Students make Physics Experiments for Elementary Kids

Briana Smith, Sport Editor

The 19th annual ExploratoRio in B8 last Wednesday taught elementary school students from across the Sacramento area the wonders of physics through exhibits made in

Dean Baird’s Physics class.

Preparation for the exhibits began before February Break.

“We started planning before Ski Week,” Baird said.

“Pretty much every day after school for all of March one or two exhibits came in. The students and I would talk about them and make sure they understood the physics behind it all. It takes 6 weeks of preparation for a short show.”

When the big day came, Baird’s students welcomed 300 to 400 elementary students from schools around Rio. Dozens of exhibits taught them physics related concepts.

“Our project is that we have a fish tank filled with dry ice and we’re spraying the dry ice with water,” junior Erin Cherovsky said.

“This creates a vapor. Then the kids can blow bubbles and the bubbles float on the denser layer of the vapor. There is a semi permeable membrane and then, finally, the bubbles sink.”

“My exhibit is called the Bernoulli Levitator,” senior Nate Ansbach said.

“It illustrates changes from high to low pressure. I’m just really excited everyone’s enjoying their projects.

The smiles are what we do this for.”

The enjoyment of showing the kids something new and unique was echoed by students throughout the day.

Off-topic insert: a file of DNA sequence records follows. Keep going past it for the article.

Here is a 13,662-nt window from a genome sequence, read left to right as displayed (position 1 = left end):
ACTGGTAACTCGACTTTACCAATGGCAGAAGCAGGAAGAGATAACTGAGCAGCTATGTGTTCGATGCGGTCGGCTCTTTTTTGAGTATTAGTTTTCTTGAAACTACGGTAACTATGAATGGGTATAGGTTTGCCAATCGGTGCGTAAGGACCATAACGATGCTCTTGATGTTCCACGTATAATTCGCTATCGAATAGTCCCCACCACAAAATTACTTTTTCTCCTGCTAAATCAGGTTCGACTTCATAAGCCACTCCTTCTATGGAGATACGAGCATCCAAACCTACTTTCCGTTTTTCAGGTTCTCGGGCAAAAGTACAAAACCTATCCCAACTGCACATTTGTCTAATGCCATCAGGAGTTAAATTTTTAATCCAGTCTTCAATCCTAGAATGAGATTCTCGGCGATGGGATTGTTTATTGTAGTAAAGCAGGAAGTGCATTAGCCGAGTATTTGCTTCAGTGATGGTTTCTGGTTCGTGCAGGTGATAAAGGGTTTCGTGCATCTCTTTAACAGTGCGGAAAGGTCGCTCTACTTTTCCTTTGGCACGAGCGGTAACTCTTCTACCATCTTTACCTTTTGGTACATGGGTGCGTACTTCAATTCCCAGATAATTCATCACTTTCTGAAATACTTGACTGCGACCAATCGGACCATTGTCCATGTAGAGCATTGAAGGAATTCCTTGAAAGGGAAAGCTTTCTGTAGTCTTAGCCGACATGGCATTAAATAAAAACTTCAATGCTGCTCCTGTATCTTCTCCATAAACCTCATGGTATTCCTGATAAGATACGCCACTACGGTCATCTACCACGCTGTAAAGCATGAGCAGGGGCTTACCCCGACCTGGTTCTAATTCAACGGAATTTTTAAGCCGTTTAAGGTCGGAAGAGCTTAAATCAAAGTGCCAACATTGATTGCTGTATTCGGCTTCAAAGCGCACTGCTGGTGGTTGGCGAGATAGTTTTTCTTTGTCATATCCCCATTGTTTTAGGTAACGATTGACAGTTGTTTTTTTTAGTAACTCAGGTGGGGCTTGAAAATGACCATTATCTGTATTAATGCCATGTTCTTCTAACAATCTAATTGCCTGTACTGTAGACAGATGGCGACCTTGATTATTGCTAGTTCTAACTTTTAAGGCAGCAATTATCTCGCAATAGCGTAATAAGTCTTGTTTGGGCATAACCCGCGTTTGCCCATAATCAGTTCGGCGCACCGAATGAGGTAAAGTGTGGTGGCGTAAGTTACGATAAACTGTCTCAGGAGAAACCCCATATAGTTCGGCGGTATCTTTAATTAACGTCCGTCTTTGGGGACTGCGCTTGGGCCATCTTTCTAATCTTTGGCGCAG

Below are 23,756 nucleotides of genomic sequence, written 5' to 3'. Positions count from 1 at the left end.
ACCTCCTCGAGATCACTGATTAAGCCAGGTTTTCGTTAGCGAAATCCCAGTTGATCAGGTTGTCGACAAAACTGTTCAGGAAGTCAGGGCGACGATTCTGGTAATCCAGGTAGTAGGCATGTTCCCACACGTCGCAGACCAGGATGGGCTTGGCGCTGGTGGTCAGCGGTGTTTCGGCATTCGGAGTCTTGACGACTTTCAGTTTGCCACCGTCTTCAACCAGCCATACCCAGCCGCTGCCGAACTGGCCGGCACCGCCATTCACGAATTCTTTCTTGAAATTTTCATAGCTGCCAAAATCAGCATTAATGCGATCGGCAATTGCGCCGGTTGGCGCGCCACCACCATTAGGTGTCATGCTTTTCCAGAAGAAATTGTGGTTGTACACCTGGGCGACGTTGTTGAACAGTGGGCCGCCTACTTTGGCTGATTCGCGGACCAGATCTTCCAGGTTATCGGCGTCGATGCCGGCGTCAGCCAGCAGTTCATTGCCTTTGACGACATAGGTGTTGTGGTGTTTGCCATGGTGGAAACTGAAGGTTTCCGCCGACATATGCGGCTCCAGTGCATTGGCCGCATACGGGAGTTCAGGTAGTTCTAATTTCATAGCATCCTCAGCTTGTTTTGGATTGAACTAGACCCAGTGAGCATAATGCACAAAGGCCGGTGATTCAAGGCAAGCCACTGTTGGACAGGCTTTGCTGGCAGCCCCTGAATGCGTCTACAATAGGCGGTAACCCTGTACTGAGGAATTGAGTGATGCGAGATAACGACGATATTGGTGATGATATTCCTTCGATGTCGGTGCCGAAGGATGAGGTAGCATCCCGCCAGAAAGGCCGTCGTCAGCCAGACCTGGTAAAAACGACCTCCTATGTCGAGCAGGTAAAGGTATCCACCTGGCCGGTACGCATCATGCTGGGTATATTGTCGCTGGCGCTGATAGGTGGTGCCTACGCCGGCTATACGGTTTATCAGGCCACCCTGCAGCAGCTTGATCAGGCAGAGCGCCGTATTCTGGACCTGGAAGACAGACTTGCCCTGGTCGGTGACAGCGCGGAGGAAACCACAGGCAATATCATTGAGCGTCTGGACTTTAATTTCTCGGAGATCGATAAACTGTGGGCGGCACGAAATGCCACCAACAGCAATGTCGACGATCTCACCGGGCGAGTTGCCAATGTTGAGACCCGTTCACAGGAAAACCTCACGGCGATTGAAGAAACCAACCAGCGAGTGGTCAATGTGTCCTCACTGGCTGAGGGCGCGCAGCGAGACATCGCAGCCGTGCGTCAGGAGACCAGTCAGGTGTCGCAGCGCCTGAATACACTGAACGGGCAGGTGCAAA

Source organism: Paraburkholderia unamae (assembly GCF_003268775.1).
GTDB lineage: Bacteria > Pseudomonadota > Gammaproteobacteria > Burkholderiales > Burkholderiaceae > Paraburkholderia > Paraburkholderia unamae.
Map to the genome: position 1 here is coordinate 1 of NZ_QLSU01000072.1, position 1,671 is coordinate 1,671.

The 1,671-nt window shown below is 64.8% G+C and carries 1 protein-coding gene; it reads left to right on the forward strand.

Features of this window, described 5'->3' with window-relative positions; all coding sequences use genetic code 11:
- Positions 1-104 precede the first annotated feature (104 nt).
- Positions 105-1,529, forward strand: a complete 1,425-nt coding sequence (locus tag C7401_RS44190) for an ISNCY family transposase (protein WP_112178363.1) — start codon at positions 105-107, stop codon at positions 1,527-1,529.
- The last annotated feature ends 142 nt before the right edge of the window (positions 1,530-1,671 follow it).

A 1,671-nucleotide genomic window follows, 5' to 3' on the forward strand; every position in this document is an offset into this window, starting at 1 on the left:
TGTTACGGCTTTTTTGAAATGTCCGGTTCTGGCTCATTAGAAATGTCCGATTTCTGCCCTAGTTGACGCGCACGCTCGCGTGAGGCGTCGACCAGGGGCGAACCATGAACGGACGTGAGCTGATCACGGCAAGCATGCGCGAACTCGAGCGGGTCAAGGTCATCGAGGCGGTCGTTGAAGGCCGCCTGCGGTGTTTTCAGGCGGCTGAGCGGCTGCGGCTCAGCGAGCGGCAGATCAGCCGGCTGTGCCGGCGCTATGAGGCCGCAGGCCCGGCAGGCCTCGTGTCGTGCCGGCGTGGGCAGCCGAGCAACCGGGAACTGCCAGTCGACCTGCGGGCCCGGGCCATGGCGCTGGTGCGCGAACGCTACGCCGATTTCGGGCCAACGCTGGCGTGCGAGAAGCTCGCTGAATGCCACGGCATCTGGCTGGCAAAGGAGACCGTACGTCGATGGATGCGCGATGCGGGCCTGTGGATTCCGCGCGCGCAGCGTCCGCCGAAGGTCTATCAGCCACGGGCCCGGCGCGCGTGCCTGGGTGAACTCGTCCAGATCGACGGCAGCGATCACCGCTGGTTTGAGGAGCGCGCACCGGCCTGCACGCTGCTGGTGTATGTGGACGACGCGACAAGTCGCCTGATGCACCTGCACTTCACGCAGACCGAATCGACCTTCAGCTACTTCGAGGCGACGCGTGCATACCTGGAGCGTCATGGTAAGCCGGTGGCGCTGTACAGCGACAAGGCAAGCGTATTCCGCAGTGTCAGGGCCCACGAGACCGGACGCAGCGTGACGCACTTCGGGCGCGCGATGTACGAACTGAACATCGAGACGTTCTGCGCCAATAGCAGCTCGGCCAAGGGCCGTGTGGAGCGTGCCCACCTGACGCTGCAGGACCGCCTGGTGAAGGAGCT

“It’s always fun for me to bond with my buddies in physics,” senior John Price said.

“It’s fun making the kids smile and giggle.”

“We have a bubble tray that makes larger bubbles than usual because they include a sugar molecule that makes them more prone to expand,” junior Darian Rosengard said.

“Mr. Baird has been there a long time and has done an amazing job putting this all together. It gives kids hands on experiences who may not be able to go to the ExploratoRio in San Francisco. The chance to come to their future high school and see this is great.”

Baird sees ExploratorRio as a great opportunity to introduce kids to physics and to make it fun and relatable for them.

“We’ve been doing this every year since 1994,” Baird said.

“It was only a few years in that we discovered we should invite fourth graders. When you’re in the fourth grade, a high school student is like a god. When you’re a high school student, you think you’re a god. So everybody’s on the same page.”

Baird loves meeting people who one day will become future students of his.

“I have pictures of when Walker Hershey and Carly Tyer were here about eight years ago,” Baird said.

All seemed to agree that the annual ExploratoRio event educated, inspired, and gave everyone something to be happy about.

“It’s fun seeing the kids reactions to our experiment,” junior Matt Dodge said.

“They look like they’re having a good time.”

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